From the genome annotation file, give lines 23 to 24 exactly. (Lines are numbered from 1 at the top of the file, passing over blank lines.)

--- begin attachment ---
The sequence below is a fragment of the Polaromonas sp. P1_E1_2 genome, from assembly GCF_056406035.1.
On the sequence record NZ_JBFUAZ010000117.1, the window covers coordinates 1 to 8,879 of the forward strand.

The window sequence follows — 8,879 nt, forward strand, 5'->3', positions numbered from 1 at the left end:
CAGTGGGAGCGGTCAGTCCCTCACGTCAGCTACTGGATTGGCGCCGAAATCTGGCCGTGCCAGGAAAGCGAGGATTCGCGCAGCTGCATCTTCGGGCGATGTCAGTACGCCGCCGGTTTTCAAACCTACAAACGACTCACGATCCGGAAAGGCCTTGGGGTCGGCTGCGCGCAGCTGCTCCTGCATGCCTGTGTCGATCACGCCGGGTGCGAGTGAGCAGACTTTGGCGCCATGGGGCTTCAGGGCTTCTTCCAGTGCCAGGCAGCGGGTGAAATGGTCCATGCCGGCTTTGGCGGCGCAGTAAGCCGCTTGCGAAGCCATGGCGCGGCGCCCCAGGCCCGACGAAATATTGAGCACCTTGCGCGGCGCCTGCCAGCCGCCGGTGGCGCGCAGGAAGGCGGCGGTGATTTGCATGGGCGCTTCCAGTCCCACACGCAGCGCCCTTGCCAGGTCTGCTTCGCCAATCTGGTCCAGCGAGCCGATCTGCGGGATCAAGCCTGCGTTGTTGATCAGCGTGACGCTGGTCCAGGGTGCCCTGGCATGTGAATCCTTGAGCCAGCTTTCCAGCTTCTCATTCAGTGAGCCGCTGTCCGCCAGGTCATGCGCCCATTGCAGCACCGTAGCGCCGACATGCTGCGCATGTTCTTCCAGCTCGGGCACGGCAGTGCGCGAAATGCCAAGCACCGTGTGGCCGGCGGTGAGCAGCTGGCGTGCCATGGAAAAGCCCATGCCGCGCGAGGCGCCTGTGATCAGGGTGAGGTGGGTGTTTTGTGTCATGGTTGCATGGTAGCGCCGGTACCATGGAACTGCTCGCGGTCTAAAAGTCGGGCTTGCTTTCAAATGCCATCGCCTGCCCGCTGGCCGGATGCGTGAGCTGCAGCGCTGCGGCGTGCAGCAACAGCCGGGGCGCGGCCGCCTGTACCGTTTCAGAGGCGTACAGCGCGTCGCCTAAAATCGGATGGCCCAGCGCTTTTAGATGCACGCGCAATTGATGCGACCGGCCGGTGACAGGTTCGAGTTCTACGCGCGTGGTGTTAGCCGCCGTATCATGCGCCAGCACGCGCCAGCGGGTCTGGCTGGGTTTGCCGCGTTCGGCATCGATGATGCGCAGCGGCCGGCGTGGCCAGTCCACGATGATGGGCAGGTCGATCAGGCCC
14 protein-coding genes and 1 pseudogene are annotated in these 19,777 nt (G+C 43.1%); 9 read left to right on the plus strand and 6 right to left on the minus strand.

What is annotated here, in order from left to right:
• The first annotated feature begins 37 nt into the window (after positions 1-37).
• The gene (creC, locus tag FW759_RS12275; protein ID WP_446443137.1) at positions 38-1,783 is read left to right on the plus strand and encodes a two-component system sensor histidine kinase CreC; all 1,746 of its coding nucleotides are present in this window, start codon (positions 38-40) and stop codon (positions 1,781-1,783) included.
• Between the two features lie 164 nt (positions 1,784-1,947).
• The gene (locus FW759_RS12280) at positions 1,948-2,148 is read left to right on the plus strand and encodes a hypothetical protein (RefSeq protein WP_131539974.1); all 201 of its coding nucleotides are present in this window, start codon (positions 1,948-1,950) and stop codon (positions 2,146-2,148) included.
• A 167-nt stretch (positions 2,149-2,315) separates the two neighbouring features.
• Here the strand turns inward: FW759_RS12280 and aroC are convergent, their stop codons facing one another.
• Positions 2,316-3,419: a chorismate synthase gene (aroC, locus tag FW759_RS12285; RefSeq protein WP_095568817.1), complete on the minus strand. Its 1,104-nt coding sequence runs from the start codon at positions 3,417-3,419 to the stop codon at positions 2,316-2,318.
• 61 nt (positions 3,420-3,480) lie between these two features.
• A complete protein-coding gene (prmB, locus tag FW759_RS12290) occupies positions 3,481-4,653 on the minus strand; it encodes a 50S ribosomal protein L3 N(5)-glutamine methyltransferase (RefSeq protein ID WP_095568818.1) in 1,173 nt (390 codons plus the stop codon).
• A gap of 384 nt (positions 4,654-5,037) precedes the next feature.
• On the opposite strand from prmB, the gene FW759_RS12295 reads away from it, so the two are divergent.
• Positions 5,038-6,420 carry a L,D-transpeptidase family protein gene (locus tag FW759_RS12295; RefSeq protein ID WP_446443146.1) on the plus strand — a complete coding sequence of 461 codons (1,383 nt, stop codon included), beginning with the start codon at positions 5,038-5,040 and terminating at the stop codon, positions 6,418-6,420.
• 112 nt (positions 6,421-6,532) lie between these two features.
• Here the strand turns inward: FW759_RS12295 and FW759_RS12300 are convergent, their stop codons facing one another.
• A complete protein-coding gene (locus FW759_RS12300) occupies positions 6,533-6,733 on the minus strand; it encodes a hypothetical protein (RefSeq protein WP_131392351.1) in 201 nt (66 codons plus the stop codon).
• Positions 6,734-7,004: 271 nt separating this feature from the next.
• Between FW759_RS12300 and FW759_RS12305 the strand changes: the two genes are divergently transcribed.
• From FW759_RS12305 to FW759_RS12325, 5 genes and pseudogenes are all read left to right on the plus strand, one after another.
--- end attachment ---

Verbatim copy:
• Between FW759_RS12300 and FW759_RS12305 the strand changes: the two genes are divergently transcribed.
• From FW759_RS12305 to FW759_RS12325, 5 genes and pseudogenes are all read left to right on the plus strand, one after another.